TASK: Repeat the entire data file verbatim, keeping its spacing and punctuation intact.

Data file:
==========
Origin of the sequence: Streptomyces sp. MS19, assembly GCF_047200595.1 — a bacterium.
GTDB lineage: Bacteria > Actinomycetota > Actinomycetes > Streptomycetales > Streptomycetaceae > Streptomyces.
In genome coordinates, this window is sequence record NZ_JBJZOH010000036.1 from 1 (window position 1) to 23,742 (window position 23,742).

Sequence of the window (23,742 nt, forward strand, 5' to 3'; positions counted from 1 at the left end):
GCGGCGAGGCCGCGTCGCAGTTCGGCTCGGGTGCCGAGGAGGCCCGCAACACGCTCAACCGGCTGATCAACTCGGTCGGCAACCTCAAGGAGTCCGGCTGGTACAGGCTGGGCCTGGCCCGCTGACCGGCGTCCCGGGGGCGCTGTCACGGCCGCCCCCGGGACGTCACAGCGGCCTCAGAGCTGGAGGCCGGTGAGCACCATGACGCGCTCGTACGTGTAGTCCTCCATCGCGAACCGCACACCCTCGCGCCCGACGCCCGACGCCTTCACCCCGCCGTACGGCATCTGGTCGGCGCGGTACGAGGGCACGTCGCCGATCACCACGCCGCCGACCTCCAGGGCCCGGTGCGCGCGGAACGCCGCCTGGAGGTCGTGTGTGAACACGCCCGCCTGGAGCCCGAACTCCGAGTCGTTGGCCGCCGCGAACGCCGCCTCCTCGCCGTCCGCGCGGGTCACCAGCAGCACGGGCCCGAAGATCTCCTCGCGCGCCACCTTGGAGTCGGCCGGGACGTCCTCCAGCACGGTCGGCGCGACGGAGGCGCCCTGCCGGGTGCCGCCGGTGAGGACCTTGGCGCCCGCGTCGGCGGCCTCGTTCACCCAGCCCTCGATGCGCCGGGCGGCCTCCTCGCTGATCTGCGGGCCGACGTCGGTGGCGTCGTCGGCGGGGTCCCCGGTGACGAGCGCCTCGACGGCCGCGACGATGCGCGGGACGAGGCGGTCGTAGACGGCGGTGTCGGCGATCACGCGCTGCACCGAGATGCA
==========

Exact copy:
Origin of the sequence: Streptomyces sp. MS19, assembly GCF_047200595.1 — a bacterium.
GTDB lineage: Bacteria > Actinomycetota > Actinomycetes > Streptomycetales > Streptomycetaceae > Streptomyces.
In genome coordinates, this window is sequence record NZ_JBJZOH010000036.1 from 1 (window position 1) to 23,742 (window position 23,742).

Sequence of the window (23,742 nt, forward strand, 5' to 3'; positions counted from 1 at the left end):
GCGGCGAGGCCGCGTCGCAGTTCGGCTCGGGTGCCGAGGAGGCCCGCAACACGCTCAACCGGCTGATCAACTCGGTCGGCAACCTCAAGGAGTCCGGCTGGTACAGGCTGGGCCTGGCCCGCTGACCGGCGTCCCGGGGGCGCTGTCACGGCCGCCCCCGGGACGTCACAGCGGCCTCAGAGCTGGAGGCCGGTGAGCACCATGACGCGCTCGTACGTGTAGTCCTCCATCGCGAACCGCACACCCTCGCGCCCGACGCCCGACGCCTTCACCCCGCCGTACGGCATCTGGTCGGCGCGGTACGAGGGCACGTCGCCGATCACCACGCCGCCGACCTCCAGGGCCCGGTGCGCGCGGAACGCCGCCTGGAGGTCGTGTGTGAACACGCCCGCCTGGAGCCCGAACTCCGAGTCGTTGGCCGCCGCGAACGCCGCCTCCTCGCCGTCCGCGCGGGTCACCAGCAGCACGGGCCCGAAGATCTCCTCGCGCGCCACCTTGGAGTCGGCCGGGACGTCCTCCAGCACGGTCGGCGCGACGGAGGCGCCCTGCCGGGTGCCGCCGGTGAGGACCTTGGCGCCCGCGTCGGCGGCCTCGTTCACCCAGCCCTCGATGCGCCGGGCGGCCTCCTCGCTGATCTGCGGGCCGACGTCGGTGGCGTCGTCGGCGGGGTCCCCGGTGACGAGCGCCTCGACGGCCGCGACGATGCGCGGGACGAGGCGGTCGTAGACGGCGGTGTCGGCGATCACGCGCTGCACCGAGATGCA